“I feel like the job of mayor of our town right now is more than part-time,” King said. “It is very hard for individuals to give the position all it needs while trying to be successful at a full-time job and possibly have a family at home.”
High differed with his opponent Perman on compensation for the city administrator.
“We are a growing town,” High said. “Are we meeting the top levels of total compensation for the area?”
Perman said, rather, that compensation is typically not a factor in retaining employees.
“In business, turnover is generally caused by mismanagement and/or poor hiring methods,” Perman said. “As a Camas city council member, I’ll ensure that candidates for top positions are completely vetted, assessed and interviewed by the full city council.”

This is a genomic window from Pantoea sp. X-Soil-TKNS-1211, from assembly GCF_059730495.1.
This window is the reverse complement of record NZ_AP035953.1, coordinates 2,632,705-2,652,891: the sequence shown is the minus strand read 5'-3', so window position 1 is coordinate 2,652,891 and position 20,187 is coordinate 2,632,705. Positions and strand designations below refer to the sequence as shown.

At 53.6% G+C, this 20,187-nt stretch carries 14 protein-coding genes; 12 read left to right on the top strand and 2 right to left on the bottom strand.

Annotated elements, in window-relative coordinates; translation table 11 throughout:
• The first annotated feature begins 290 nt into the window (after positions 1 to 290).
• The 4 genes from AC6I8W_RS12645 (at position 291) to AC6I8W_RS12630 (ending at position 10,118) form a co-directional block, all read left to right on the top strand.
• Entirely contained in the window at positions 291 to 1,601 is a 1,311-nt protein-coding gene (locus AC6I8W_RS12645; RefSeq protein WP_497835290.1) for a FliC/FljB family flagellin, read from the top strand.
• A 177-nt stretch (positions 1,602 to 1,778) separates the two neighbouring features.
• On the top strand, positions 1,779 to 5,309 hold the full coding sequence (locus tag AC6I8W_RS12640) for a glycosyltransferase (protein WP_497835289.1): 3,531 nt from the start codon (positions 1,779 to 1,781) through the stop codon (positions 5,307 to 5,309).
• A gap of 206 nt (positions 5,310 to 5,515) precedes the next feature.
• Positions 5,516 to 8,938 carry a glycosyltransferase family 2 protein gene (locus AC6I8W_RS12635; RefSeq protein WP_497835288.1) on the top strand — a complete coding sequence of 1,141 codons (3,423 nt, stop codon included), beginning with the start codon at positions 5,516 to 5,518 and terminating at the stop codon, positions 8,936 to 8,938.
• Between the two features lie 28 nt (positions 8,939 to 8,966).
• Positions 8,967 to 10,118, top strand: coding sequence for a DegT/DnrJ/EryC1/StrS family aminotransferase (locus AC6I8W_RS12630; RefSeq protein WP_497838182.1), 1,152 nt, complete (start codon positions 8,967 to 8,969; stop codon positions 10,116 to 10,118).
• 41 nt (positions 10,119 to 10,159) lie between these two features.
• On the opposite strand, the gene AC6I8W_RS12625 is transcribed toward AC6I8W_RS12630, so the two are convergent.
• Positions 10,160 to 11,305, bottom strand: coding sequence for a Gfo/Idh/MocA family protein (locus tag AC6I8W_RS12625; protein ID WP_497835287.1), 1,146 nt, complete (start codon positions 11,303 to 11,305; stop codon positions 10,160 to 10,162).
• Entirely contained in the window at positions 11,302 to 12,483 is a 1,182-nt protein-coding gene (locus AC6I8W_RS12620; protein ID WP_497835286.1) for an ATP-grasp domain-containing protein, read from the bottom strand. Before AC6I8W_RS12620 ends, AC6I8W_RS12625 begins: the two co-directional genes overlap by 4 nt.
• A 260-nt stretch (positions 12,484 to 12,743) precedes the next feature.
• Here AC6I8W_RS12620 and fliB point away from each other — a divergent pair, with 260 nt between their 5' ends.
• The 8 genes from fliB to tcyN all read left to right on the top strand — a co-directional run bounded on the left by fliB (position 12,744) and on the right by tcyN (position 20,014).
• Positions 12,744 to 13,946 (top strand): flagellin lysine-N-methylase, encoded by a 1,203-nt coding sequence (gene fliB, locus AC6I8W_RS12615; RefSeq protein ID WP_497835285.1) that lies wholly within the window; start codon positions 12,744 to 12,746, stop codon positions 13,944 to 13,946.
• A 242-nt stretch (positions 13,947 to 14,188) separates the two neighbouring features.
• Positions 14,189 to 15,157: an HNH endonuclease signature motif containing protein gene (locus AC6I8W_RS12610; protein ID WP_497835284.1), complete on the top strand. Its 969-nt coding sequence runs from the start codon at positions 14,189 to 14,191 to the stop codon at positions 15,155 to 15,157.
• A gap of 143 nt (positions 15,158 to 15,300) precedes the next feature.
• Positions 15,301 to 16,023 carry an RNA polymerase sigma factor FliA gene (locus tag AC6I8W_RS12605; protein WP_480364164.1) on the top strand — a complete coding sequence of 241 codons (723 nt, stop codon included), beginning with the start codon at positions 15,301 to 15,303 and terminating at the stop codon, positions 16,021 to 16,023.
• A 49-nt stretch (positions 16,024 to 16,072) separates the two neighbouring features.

Niles said he wants the new leadership to retain Camas’ small-town feel.
“I would love to see an administrator that either is promoted from within or, at the very least, knows the ins and outs of leading in a small town, hometown feel,” Niles said. “We need leaders who are just as in love with our city as we are, not seeing this as a stepping stone to something else.”
Others referenced educational and professional prerequisites. McDaniel, in addition to wanting to hire someone who already lives in the area, said she would want city administrator candidates to have a master’s degree and at least 10 years of experience as a director of a department in municipal government.